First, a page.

In 1988-89 I
worked as a "voluntary worker" for the
British Geological Survey in various parts of
Scotland. Spring 1989 saw us up in the Assynt
district in some decidedly wintry weather, as
here where we're putting out a soil-surveying
grid with some difficulty!
The view out west from our work area was
dominated by two mountains - Suilven and Cul Mor,
here about to get swamped by a snow-bearing Cb!
and here with crepuscular sunrays overhead...
also visible, more side-on, from the place we
rented at Knockan. This pic was taken in May well
after 11pm on a long exposure....
Autumn I returned to have a go at climbing some
of the peaks, but the trip was fairly thwarted by
intensely showery weather....
....I did get
up Cul Mor only to be rewarded on top by a
hailstorm with the stones stinging exposed flesh,
driven on on a gale-force wind....
April saw an unseasonable heatwave - what a
contrast from the previous year's images....
...so I was climbing in perfect conditions. Here
on Stac Pollaidh, Suilven's Torridonian sandstone
ramparts seemingly stride across the bare-rock,
hummocky landscape of the ancient Lewisian
basement. Canisp, in a similar geological
setting, sits behind in the distance. This feels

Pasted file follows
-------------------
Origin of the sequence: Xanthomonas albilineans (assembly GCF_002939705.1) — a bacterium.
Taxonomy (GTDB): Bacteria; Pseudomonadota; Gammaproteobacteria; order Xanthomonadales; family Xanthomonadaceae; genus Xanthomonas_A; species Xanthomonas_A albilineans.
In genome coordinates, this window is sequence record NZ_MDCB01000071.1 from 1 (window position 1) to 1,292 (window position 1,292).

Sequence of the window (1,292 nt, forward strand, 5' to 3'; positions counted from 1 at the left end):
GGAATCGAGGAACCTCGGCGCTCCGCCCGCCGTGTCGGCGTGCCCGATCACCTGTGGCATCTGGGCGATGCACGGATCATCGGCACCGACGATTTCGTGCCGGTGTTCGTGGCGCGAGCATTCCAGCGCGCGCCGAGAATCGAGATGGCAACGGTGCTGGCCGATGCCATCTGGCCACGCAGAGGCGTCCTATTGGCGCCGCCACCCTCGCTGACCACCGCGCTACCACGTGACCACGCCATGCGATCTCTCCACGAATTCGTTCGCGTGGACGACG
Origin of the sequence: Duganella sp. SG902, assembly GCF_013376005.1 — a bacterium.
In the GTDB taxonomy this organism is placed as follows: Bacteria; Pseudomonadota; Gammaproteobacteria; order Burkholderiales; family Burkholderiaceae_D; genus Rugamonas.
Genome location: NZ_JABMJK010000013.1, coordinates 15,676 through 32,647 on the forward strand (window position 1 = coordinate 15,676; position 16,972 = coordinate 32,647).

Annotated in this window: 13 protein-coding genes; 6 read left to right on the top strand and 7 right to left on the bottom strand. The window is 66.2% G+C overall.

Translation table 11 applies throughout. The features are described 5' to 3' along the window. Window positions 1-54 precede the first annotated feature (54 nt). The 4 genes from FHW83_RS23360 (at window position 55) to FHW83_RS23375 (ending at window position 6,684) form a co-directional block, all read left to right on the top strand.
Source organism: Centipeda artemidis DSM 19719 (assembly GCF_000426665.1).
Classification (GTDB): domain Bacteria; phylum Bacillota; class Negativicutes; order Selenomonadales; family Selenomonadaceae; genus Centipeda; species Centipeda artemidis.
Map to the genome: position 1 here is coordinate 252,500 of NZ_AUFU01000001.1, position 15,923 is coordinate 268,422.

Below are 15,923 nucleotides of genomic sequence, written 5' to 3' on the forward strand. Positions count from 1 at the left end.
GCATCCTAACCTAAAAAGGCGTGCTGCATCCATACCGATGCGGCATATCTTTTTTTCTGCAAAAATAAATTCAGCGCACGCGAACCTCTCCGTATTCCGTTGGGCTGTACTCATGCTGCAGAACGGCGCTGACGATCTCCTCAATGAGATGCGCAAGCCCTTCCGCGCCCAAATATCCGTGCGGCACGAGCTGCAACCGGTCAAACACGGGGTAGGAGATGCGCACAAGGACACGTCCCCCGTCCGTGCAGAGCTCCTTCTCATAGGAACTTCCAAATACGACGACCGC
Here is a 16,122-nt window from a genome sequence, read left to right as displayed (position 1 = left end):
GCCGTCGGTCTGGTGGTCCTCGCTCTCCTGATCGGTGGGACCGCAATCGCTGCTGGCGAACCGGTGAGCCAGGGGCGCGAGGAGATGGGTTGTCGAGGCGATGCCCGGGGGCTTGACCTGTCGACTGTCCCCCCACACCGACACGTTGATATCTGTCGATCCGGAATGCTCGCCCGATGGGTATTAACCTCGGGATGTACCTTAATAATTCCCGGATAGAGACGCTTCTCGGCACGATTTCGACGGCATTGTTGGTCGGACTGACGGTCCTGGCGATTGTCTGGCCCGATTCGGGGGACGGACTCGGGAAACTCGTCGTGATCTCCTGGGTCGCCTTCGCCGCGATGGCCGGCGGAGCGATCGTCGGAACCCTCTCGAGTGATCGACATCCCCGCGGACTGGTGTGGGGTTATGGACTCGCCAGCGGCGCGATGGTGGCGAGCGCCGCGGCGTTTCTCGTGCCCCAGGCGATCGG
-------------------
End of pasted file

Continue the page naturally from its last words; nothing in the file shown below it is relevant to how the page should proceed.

such an ancient land - a place to sit and dream
on such days. And as for Suilven, well it was
time to have a go at it...
The mountain is not accessible by road, which is
no bad thing. A walk-in of several miles to the
base of the crags is made from the fishing port
of Lochinver. On this day the temperature was
climbing steadily with heat-hazes shimmering off
warm slabs of Lewisian gneiss. The ascent route
is a gully which runs up to the ridge about
halfway along: from there an airy path goes
either way to the summits.....
a "spacewalking" job this! This is the
middle section looking to the Eastern summit...
this is the Eastern summit, showing the rocky
obstacles that have to be turned when climbing it
- not at all techical but the exposure is
is the main or Western summit looking along the
ridge, with a flat lawn on the top and
precipitous drops falling away on all sides. And
the rapidly spreading fog wasn't the only cause
south towards Stac Pollaidh the distant sky was
darkening slightly and general murk was becoming
more noticeable. The forecast had been for
thundery showers moving up from the south later,
so having paid my respects to the Western summit
I got off the mountain quickly and headed back to
Lochinver at a fast pace. The first big raindrops
hit the car just after I had arrived and distant
thunder could be heard - good timing!
This is one of the best hill-days I have had in
the UK - highly recommended, but do pick a clear
day to get the best reward for the effort
required to get there!!
TO WEATHER-BLOG MENU
New! Fine Art Prints &
digital images for sale-
Welsh Weather & Dyfi Valley landscapes
Slide-Library - Click HERE